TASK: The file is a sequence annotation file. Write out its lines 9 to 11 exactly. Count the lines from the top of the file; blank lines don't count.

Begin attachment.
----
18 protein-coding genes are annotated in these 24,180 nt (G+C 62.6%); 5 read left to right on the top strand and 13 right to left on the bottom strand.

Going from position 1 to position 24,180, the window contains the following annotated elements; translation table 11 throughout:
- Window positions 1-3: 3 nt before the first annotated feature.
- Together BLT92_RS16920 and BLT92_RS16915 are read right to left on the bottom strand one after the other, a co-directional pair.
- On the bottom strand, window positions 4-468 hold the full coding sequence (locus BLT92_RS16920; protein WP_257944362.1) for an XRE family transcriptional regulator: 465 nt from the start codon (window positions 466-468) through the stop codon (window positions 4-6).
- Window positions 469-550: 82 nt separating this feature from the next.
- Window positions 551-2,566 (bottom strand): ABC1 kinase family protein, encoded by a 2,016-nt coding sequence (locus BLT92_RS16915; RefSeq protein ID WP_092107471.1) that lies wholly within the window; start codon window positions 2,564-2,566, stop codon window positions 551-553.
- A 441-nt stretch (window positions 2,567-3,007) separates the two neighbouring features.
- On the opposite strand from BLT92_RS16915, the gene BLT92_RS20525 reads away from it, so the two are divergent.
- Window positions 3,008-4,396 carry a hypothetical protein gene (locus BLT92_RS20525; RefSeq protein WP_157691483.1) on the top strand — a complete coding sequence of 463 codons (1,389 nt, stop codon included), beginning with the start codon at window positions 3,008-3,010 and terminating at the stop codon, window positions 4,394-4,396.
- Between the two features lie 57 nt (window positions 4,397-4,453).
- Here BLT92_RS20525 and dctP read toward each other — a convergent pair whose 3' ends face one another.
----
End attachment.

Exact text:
- On the opposite strand from BLT92_RS16915, the gene BLT92_RS20525 reads away from it, so the two are divergent.
- Window positions 3,008-4,396 carry a hypothetical protein gene (locus BLT92_RS20525; RefSeq protein WP_157691483.1) on the top strand — a complete coding sequence of 463 codons (1,389 nt, stop codon included), beginning with the start codon at window positions 3,008-3,010 and terminating at the stop codon, window positions 4,394-4,396.
- Between the two features lie 57 nt (window positions 4,397-4,453).